Bulgarian hoteliers slam caretaker government decision on Ukrainian refugees

The suspension by the caretaker government of the programme to accommodate Ukrainian refugees in hotels is further proof that tourism is not a priority for the state, the Bulgarian Hotel and Restaurant Association (BHRA) said on November 2.

The statement followed the caretaker government’s announcement on October 31 that the Ukrainian refugees accommodated under the state-supported scheme would be moved to state and municipal facilities. This is supposed to happen as of November 15, although there is no clarity about where the refugees will be moved.

The scheme originally was set up by the then Petkov government in early 2022 to accommodate Ukrainians fleeing to Bulgaria from Russia’s war on their country.

BHRA said that the hoteliers had been the first to lend a hand to the refugees and the state, some of them taking out loans and overdrafts, but the state constantly had transferred to hoteliers the responsibility of housing the mothers and children fleeing the war.

The association said that the funds that had been allocated for accommodation of people staying in hotels certainly had been insufficient, but the industry had not turned its back on those in need.

“That is why we are surprised by the incorrect statement by Deputy Prime Minister and Interior Minister Ivan Demerdzhiev, that the refugees will be relocated so that in the winter conditions, such as are ahead, these citizens will be accommodated in safer places.”

Hoteliers had provided perfect accommodation conditions for the Ukrainian refugees, provided them with nutritious food and even entertainment for the children, so that they would forget the horror of the war, and that without clarity about payment and at their own expense for three months, BHRA head Georgi Shterev said.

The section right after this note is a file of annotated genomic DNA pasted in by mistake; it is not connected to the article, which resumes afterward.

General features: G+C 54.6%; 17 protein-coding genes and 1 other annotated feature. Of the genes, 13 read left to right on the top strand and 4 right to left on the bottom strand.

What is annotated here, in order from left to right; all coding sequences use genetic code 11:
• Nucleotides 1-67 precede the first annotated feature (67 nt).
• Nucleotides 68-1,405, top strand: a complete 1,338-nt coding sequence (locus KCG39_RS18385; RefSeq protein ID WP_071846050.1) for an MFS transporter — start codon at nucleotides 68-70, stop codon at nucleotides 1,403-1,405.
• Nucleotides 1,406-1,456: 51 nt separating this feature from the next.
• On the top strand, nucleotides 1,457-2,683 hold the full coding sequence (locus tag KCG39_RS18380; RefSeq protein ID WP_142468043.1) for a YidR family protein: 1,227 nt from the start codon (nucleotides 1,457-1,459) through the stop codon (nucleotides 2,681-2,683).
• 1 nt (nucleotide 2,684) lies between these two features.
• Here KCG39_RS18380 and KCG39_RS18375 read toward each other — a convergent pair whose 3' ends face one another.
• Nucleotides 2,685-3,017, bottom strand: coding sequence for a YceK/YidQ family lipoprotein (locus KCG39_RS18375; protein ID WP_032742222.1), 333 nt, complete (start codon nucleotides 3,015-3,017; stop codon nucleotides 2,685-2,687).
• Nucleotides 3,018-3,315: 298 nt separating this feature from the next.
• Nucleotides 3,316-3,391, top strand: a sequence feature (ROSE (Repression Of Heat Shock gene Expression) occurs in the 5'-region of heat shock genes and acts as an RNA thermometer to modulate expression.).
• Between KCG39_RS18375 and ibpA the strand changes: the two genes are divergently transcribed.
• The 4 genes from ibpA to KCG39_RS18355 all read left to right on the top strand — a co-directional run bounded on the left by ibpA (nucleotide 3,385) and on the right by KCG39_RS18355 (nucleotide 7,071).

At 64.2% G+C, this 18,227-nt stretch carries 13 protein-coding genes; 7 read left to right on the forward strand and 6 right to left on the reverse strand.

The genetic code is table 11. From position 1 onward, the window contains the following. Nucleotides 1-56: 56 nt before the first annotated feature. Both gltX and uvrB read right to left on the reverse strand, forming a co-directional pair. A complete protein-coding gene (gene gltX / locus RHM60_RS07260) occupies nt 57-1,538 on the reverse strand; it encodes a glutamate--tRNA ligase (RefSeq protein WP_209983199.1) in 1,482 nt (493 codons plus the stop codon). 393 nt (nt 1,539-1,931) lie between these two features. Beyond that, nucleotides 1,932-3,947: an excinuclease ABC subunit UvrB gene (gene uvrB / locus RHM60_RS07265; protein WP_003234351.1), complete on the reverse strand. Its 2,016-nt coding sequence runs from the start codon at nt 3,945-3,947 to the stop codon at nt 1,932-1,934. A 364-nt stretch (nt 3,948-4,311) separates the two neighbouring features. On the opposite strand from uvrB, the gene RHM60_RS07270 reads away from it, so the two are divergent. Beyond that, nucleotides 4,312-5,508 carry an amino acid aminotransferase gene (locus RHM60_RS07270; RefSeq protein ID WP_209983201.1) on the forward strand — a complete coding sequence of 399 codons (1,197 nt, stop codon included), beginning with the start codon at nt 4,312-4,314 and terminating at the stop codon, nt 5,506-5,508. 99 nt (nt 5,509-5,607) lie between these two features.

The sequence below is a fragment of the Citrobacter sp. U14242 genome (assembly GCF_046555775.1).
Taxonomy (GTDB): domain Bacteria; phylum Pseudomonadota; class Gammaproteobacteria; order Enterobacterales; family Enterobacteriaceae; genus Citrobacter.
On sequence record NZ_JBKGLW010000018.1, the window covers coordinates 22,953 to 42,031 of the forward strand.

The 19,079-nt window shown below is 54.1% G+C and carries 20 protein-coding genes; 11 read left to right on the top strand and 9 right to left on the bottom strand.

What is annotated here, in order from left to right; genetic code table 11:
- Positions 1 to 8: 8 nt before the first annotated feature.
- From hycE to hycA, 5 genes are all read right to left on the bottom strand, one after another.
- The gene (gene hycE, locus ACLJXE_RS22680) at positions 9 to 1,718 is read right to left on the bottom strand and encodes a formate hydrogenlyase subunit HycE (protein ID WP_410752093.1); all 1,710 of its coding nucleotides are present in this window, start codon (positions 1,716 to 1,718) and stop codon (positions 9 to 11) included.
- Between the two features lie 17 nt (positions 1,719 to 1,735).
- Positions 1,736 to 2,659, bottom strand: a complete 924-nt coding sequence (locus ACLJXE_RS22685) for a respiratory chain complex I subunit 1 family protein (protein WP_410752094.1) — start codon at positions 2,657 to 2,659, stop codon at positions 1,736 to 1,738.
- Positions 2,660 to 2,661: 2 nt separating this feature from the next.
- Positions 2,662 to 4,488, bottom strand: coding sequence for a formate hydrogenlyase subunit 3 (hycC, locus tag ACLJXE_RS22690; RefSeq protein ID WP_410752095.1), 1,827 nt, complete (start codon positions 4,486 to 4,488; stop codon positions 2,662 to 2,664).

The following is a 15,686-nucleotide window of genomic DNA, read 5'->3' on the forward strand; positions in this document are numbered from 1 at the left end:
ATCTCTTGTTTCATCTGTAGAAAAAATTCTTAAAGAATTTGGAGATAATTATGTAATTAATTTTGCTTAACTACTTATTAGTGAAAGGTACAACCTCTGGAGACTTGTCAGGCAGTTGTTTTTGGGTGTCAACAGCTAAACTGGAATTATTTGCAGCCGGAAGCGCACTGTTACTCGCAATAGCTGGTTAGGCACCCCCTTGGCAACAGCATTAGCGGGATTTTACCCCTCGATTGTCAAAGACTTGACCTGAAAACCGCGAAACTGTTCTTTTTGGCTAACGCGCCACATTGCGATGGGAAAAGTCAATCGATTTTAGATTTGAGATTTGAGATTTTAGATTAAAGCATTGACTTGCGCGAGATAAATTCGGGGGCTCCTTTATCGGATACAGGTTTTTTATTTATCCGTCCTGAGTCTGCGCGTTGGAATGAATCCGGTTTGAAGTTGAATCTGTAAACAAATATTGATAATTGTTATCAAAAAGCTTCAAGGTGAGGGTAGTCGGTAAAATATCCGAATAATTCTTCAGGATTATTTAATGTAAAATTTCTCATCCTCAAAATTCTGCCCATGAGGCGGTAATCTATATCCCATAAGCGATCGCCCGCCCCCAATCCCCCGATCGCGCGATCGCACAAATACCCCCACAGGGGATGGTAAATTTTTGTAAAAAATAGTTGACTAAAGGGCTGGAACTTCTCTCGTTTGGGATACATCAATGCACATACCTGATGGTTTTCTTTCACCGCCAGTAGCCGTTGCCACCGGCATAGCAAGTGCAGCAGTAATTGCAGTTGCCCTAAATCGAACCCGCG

The association described as “insulting” the checks by institutions on the hotels “instead of doing periodic checks on the conditions of accommodation during the whole period”.

It said that there was is no logic in paying the same money to hoteliers as for refugees housed in vans.

“The hotel service in our country, which is at the European level, cannot be compared with the conditions in the refugee accommodation vans and such centres,” BHRA said.

The association said that had the programme continued, it would have supported the tourism sector as a temporary solution to one of the most serious problems in the sector, seasonality.

“There is currently a labour shortage across Europe,” the association said.

“And instead of the government doing pointless PR, they should organise training and retraining courses for these people, so that at the same time they find their place in a foreign, albeit hospitable, country. And so, at the same time, to provide staff to the business for the next tourist season – waiters, bartenders, administrators,” it said.

(Photo: Raphael Schaller/unsplash.com)

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